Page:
Categories: Sports

Fred Kerley Wins World 100m Gold In US Clean Sweep

Gold medallist USA’s Fred Kerley celebrates after crossing the finish line in first place in the men’s 100m final during the World Athletics Championships at Hayward Field in Eugene, Oregon on July 16, 2022. (Photo by Jim WATSON / AFP)



American Fred Kerley led a US clean sweep as he stormed to victory in the men’s 100m at the World Championships in Oregon on Saturday.

Kerley, in lane four, trailed Marvin Bracy for 95 metres of the tight race but managed to out dip his teammate for victory in 9.86 seconds at Eugene’s Hayward Field.

Bracy took silver in 9.88sec, and Trayvon Bromell claimed bronze at the same time for a third-ever 100m world championship clean sweep for the United States after 1983 and 1991.

The fourth of the strong US quartet, Christian Coleman, the reigning world champion from Doha in 2019 who was banned from the Tokyo Olympics for missing three doping tests, finished sixth (10.01) despite an electric start.

“We said we were going to do it and we did! USA, baby!” Olympic silver medallist Kerley said to roars of approval and applause from a partisan home crowd.

“I didn’t know until I looked up and saw the clock with my name ‘Fred Kerley’ on it,” added Kerley, whose path to gold was made easier by the withdrawal of Italy’s Olympic champion Marcell Jacobs earlier Saturday.

“It means a lot and I’ve done something not many 400m runners have done,” Kerley said, adding: “I know today opened up many doors for me. The future is bright for me.”

The last US clean sweep featured Carl Lewis, Leroy Burrell and Dennis Mitchell, something not lost on the modest Kerley or silver medallist Bracy.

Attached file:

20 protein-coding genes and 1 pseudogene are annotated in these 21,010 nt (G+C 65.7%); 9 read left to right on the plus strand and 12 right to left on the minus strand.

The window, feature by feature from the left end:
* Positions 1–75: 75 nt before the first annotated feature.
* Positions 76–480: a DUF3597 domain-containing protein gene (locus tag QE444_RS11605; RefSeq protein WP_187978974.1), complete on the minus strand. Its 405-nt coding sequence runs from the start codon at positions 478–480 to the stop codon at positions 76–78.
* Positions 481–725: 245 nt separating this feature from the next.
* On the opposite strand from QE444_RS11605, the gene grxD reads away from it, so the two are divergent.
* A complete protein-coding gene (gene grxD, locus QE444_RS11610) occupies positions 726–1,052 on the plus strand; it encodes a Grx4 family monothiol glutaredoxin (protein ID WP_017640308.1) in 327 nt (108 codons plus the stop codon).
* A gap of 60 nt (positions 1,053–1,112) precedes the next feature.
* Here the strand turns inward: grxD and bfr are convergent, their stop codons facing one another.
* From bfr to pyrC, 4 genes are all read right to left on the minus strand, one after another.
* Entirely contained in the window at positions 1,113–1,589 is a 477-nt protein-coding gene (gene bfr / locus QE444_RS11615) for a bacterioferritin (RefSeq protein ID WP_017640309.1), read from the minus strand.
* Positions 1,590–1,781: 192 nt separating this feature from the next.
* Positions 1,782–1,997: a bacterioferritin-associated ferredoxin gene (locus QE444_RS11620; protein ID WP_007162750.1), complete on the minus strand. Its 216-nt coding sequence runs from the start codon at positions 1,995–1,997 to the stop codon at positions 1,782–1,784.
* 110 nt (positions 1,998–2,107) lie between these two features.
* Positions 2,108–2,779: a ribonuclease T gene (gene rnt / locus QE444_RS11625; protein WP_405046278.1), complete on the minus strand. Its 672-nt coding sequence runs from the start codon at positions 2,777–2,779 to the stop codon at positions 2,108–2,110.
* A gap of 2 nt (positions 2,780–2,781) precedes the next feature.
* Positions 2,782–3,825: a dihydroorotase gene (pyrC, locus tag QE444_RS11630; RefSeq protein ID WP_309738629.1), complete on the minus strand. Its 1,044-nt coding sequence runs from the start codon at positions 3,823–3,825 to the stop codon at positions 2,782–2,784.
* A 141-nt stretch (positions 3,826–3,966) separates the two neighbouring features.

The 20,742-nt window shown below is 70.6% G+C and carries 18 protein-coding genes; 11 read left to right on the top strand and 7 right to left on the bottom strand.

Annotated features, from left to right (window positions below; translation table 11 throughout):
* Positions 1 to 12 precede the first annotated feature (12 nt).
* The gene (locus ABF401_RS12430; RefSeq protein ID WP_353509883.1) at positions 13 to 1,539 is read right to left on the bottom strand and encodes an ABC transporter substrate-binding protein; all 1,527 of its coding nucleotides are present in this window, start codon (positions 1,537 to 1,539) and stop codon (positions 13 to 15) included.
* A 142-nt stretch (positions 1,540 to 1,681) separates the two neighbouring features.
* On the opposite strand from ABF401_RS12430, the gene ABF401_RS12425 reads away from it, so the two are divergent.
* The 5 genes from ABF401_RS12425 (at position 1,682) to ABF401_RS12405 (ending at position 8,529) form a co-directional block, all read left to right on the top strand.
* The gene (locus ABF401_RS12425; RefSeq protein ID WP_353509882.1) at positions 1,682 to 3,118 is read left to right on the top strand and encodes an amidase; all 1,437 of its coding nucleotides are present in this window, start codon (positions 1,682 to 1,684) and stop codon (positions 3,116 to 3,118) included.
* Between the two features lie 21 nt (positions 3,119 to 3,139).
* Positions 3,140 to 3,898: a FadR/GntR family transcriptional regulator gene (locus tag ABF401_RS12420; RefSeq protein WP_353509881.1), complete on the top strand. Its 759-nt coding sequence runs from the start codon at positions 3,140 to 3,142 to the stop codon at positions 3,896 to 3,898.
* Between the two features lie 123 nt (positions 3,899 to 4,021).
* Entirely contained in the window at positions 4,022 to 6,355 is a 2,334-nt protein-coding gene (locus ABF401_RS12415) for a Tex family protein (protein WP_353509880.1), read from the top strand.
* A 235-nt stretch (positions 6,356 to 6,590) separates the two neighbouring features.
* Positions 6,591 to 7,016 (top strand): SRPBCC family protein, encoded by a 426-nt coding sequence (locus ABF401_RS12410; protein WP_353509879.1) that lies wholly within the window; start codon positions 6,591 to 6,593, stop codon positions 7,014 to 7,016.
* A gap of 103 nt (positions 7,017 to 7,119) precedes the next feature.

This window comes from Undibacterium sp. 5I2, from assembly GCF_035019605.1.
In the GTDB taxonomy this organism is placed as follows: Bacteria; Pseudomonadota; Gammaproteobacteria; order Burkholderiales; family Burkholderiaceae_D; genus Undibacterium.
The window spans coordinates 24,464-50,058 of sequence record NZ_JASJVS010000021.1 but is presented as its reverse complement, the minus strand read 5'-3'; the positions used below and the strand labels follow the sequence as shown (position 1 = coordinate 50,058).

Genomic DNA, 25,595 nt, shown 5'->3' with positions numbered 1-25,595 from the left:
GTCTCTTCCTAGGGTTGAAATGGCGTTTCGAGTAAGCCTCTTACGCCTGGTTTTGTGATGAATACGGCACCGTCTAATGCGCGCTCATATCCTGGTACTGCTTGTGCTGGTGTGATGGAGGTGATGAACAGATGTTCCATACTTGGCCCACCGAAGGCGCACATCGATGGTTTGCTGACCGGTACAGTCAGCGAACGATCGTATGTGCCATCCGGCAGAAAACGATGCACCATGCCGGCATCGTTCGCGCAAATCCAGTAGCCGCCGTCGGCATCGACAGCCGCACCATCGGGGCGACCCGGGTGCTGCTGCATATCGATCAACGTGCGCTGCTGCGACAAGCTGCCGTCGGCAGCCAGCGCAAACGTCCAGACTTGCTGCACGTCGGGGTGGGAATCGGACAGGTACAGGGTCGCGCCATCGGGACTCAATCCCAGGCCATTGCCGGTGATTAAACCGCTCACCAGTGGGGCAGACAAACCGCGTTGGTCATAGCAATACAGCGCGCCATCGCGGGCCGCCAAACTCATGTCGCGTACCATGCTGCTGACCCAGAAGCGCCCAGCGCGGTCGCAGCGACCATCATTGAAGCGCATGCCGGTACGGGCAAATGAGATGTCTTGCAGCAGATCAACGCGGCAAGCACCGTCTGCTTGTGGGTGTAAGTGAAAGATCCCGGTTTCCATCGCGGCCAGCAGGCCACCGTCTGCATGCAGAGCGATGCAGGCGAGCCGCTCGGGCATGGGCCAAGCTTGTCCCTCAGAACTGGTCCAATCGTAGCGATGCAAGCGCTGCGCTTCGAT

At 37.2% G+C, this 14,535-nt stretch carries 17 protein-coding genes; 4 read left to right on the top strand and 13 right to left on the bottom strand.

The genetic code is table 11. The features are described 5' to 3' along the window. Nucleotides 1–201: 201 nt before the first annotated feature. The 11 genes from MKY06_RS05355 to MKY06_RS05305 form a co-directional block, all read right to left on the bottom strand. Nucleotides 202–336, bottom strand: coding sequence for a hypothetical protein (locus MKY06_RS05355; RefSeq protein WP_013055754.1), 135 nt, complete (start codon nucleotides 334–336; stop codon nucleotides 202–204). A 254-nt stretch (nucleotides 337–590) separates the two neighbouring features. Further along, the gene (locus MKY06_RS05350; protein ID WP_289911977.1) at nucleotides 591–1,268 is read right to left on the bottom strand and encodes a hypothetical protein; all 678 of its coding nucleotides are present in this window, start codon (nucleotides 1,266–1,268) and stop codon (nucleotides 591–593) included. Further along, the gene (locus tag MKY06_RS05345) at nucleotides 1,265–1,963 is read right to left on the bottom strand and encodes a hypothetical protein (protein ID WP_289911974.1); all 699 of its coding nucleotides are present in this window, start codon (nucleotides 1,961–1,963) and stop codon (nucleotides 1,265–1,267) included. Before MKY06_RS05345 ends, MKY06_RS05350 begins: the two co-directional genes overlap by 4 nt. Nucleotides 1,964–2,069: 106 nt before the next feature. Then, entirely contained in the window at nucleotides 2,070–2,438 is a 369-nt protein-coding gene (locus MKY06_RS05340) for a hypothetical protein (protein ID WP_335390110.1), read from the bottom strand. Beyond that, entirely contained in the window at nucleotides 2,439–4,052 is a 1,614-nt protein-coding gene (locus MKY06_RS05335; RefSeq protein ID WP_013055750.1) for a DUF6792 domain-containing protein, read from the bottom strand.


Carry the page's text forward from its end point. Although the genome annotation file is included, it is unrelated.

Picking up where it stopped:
“It’s amazing to be among the great, they did it in 1991, we did in 2022,” Bracy said.

“This is history, to be part of something that has only happened three times ever just means the world to me.”

Bracy meanwhile paid tribute to Kerley’s remarkable versatility. The 27-year-old started his career as a 400m specialist before switching down to the shorter 100m.

“The guy’s special, he’s a rare talent to be able to do all three events, his range is limitless. He might do 800m next year, we don’t know!

“He’s a special cat, amongst an elite group of people like the (Usain) Bolts the Wayde van Niekerks.”

Kerley has now set his sights on the 200m starting Monday and is also not ruling out runs in the 4x100m and 4x400m relays.

“If the coach allows me!” Kerley told reporters.

 Late-charging Kerley

It was far from plain sailing for the in-form Kerley, who set out his stall with a heat-winning 9.79sec on Friday, as all the sprinters got off to a good start.

Bracy and Coleman looked like they might deprive Kerley of gold many had predicted he would win.

But they hadn’t counted on his savage finishing skills, the former 400m runner showing all his strength at the line. Bromell also left it late to sneak onto the podium from lane eight.

As the crowd realised it was a US clean sweep, chants of “U-S-A” rang out and flags brandished.

Jamaica’s Oblique Seville finished fourth in 9.97sec, just ahead of South African Akani Simbine, who was clocked at 10.01 like Coleman in sixth.

Japan’s Abdul Hakim Sani Brown and Canada’s Aaron Brown were seventh and eighth, in 10.06 and 10.07sec respectively.

Failing to advance from the semi-finals to the final were Canada’s Olympic 200m champion, Andre de Grasse, also a two-time 100m bronze medallist, and 2011 world champion Yohan Blake of Jamaica.

The build-up to the final was rocked by the decision of Olympic champion Jacobs to withdraw just hours before the semi-finals with tightness in his right thigh.

Italian team doctor Andrea Billi said that evaluation of the contraction had found a “clinical picture that can put muscle integrity at risk and lead to injury”.

Jacobs, who pulled off one of the shocks of the Tokyo Olympics last year when he stormed to victory in the 100m in 9.80sec, was crowned world indoor 60m champion in Belgrade in March but has struggled with injury since.

“I am a fighter and this is why I decided to be in Eugene,” he tweeted, saying it had been a “painful choice, I am forced to stop”.


Tom Jones Usen

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